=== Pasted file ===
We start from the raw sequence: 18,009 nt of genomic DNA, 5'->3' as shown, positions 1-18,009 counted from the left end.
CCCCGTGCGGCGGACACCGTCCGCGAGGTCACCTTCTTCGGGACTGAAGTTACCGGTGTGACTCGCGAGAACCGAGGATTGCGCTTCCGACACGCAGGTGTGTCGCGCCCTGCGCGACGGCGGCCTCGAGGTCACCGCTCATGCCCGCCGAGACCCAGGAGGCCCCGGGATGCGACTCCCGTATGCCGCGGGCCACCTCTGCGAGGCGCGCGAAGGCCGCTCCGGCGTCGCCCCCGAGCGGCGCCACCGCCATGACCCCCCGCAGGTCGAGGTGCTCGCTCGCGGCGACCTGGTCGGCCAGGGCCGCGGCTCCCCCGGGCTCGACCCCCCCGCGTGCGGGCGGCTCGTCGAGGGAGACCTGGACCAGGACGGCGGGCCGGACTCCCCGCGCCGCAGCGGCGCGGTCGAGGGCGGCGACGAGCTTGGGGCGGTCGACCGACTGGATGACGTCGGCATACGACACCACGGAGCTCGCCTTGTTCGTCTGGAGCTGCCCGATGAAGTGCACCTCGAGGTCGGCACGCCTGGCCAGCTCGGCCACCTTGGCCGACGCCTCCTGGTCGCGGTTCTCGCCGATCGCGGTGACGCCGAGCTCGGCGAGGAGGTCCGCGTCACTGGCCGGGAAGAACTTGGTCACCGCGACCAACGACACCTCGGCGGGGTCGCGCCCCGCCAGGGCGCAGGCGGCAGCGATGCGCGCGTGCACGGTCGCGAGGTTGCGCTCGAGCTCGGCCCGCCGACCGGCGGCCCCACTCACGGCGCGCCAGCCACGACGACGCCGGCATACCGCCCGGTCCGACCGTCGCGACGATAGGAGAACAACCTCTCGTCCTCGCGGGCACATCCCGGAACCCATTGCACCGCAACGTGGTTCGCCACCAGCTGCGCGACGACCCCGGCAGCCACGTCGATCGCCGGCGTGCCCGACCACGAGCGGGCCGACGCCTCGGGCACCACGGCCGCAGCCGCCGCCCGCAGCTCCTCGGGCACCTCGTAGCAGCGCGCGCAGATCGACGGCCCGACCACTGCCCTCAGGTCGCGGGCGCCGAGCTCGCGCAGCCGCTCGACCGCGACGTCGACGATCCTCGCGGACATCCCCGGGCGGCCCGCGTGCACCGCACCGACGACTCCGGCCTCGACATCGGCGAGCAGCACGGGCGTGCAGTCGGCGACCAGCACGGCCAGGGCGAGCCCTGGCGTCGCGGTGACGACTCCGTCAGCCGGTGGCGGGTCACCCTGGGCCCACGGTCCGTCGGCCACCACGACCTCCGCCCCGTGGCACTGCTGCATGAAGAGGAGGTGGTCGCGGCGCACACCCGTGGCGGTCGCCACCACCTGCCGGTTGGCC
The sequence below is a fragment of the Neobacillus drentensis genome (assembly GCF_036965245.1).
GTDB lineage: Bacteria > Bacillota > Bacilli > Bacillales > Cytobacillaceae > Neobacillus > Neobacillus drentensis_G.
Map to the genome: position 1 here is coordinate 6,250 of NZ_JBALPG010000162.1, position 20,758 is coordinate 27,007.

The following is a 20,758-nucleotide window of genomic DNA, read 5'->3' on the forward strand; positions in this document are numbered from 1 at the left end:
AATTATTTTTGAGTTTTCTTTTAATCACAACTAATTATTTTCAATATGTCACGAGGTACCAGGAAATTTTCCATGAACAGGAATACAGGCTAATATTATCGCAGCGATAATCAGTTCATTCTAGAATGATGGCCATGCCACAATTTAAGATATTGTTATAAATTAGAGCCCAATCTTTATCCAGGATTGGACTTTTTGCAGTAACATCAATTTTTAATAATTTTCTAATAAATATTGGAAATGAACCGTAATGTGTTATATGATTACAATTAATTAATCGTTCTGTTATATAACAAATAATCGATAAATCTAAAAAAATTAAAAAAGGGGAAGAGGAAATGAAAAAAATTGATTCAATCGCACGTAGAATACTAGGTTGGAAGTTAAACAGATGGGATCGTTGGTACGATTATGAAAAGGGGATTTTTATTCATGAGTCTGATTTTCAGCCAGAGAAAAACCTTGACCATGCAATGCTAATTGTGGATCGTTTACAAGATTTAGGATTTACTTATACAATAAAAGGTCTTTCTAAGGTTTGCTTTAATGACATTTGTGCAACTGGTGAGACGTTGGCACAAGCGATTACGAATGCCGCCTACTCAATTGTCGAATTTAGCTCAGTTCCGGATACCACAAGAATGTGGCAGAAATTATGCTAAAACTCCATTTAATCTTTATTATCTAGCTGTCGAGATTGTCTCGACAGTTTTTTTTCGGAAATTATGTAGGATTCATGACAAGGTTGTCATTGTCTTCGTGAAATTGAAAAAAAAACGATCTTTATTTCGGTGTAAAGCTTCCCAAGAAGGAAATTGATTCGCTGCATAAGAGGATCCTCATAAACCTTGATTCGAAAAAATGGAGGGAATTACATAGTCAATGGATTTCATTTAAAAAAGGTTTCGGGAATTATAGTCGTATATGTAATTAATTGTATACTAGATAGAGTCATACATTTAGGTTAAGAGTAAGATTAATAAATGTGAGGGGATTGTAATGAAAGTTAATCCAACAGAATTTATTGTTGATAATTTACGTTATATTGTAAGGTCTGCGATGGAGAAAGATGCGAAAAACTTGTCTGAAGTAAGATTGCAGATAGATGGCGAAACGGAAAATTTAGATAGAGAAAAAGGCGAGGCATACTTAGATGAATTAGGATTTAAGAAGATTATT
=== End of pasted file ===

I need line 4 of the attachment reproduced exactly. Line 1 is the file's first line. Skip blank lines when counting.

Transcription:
GTDB lineage: Bacteria > Bacillota > Bacilli > Bacillales > Cytobacillaceae > Neobacillus > Neobacillus drentensis_G.